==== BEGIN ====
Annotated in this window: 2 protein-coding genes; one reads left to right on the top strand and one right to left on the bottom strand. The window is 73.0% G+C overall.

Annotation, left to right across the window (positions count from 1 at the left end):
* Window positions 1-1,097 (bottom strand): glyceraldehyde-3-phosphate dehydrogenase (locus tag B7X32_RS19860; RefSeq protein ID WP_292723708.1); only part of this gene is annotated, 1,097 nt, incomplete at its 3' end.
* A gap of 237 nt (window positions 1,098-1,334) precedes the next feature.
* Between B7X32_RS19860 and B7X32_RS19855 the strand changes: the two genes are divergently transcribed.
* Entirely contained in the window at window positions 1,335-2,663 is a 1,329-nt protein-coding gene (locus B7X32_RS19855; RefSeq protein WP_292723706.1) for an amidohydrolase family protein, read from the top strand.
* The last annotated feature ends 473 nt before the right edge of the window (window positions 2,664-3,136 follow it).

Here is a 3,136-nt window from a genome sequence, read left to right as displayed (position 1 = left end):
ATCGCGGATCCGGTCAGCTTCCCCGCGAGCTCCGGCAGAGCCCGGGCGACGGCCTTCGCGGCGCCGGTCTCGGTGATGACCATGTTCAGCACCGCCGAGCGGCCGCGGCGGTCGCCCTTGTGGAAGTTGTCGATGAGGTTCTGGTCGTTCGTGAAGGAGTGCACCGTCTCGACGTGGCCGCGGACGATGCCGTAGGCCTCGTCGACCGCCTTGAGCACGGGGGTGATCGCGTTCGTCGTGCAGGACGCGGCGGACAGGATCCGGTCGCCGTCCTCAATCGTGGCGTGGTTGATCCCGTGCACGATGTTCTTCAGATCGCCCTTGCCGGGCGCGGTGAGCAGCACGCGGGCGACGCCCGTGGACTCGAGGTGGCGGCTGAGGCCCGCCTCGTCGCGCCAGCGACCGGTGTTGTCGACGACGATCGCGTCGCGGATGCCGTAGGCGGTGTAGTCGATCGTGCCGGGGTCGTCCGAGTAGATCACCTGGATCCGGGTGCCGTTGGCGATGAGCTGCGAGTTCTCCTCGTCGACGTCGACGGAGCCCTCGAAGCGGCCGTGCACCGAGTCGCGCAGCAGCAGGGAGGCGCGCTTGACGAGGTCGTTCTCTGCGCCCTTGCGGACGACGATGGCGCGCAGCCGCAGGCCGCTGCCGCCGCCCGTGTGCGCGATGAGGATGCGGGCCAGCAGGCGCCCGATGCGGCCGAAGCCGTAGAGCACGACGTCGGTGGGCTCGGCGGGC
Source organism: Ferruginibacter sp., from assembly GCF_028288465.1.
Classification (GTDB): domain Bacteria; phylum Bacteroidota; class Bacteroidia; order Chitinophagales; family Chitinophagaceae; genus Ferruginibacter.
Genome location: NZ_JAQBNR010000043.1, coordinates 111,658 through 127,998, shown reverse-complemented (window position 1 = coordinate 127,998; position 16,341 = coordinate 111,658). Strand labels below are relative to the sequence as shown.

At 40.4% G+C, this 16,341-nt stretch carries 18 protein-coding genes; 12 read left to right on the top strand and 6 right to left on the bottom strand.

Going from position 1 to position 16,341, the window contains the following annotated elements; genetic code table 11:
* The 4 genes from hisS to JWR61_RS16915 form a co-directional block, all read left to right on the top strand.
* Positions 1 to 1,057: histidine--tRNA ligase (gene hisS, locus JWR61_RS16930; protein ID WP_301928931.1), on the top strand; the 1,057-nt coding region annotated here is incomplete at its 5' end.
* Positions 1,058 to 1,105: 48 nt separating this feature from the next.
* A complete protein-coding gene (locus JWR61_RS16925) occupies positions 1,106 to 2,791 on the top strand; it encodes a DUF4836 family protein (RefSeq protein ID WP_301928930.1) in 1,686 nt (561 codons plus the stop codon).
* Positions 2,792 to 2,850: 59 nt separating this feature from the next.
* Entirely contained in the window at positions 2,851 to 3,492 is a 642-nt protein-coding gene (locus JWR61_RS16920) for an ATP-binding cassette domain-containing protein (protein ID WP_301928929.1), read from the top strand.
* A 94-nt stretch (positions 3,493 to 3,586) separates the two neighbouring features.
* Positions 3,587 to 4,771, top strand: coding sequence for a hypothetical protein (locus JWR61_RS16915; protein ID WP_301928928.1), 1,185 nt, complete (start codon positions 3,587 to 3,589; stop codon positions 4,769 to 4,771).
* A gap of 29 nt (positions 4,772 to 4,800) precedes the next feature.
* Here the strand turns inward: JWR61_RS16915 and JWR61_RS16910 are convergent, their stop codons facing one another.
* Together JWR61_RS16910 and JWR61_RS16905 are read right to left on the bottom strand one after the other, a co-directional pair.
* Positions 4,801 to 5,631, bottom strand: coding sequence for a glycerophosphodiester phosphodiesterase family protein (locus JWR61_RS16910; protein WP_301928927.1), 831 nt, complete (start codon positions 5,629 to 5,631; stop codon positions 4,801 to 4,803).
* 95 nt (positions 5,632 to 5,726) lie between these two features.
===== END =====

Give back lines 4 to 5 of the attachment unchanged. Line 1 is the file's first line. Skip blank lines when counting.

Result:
* A gap of 237 nt (window positions 1,098-1,334) precedes the next feature.
* Between B7X32_RS19860 and B7X32_RS19855 the strand changes: the two genes are divergently transcribed.